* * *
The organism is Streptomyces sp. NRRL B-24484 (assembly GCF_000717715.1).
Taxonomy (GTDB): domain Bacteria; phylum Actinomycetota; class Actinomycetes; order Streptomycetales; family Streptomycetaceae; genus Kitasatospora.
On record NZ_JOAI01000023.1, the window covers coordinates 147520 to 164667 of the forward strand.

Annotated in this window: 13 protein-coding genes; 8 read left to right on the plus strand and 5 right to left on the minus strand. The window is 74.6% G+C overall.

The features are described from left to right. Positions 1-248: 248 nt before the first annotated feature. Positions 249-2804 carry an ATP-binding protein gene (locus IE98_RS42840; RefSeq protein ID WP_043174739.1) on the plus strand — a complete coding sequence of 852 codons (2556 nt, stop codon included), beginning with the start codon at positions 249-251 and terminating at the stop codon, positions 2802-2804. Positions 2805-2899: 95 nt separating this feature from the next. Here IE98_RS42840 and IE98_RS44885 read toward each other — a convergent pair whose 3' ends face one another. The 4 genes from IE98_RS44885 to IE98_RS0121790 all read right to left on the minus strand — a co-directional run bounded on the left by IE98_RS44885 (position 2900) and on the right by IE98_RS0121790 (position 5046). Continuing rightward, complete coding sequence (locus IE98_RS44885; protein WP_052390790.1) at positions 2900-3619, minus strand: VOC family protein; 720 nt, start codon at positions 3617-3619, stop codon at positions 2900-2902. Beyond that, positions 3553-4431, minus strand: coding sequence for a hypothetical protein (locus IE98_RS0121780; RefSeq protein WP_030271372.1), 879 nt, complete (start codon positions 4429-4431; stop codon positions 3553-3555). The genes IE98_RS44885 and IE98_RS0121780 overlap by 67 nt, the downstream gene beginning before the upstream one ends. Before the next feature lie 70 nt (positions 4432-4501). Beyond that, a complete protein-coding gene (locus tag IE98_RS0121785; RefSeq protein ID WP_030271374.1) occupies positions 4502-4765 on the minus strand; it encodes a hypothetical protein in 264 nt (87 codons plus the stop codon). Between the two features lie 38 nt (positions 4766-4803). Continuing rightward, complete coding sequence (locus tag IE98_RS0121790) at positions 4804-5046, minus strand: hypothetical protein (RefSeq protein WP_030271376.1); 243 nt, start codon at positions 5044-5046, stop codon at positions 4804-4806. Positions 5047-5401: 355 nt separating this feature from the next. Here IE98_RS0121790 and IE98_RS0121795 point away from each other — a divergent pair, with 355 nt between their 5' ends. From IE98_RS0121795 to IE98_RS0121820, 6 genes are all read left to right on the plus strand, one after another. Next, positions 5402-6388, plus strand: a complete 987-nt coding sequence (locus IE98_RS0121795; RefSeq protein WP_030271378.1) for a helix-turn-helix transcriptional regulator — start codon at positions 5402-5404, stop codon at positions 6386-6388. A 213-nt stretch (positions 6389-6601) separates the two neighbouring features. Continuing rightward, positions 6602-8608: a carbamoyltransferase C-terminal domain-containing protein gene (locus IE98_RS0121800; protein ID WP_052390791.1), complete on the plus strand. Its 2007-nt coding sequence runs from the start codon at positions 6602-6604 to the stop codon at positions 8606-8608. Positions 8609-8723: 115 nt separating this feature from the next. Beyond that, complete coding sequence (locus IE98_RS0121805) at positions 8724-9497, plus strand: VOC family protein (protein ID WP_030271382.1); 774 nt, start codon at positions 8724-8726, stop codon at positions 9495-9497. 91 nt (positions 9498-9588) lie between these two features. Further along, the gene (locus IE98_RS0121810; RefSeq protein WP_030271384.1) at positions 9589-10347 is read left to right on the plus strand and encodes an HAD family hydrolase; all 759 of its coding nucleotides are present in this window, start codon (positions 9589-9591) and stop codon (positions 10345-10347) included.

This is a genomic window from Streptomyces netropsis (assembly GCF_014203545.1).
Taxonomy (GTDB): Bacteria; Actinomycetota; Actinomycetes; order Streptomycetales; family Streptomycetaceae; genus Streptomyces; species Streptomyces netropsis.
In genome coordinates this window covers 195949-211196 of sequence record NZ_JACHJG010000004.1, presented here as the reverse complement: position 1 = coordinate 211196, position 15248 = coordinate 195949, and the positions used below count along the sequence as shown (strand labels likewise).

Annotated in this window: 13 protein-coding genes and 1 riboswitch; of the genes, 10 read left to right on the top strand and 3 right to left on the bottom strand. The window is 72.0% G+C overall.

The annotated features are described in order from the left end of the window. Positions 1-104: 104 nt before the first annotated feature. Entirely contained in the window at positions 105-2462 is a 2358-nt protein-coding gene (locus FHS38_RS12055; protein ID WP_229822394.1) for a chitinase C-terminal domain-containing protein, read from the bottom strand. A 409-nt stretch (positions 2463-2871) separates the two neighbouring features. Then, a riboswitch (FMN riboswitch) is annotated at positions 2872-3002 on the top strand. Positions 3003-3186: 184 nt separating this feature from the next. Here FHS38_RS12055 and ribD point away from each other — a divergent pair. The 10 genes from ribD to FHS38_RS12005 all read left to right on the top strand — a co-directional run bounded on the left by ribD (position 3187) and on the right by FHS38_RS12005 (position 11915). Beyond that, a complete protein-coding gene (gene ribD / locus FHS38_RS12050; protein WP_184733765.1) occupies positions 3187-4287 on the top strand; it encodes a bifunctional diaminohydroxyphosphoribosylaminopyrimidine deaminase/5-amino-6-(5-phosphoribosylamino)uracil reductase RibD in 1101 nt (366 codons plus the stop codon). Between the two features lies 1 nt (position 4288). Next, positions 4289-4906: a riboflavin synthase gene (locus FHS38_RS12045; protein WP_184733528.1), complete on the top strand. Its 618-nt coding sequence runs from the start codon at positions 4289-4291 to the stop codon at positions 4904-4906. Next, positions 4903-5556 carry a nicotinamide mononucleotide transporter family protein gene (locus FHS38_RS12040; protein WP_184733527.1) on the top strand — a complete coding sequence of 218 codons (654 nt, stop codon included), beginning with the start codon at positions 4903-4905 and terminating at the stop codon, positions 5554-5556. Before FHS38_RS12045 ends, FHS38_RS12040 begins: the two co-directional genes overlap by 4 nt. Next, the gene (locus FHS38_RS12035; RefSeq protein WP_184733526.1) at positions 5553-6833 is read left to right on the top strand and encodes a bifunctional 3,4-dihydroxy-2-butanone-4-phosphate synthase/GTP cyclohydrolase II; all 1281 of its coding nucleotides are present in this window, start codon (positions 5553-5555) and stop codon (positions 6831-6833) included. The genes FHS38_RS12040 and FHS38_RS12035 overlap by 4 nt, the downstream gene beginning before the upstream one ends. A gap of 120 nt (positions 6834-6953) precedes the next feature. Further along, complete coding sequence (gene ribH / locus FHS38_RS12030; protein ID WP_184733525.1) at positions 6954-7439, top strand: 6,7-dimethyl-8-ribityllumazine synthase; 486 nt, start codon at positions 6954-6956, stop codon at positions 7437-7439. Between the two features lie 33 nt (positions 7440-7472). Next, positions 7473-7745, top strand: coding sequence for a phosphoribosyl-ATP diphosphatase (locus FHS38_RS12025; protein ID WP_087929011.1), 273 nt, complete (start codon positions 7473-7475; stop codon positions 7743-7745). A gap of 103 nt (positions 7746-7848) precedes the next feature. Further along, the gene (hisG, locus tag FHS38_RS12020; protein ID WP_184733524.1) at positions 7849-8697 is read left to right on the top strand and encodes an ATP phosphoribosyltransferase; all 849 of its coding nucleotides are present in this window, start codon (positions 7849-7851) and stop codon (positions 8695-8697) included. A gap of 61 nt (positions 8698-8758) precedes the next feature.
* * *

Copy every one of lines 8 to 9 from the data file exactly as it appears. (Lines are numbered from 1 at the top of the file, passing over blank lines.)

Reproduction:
In genome coordinates this window covers 195949-211196 of sequence record NZ_JACHJG010000004.1, presented here as the reverse complement: position 1 = coordinate 211196, position 15248 = coordinate 195949, and the positions used below count along the sequence as shown (strand labels likewise).

Annotated in this window: 13 protein-coding genes and 1 riboswitch; of the genes, 10 read left to right on the top strand and 3 right to left on the bottom strand. The window is 72.0% G+C overall.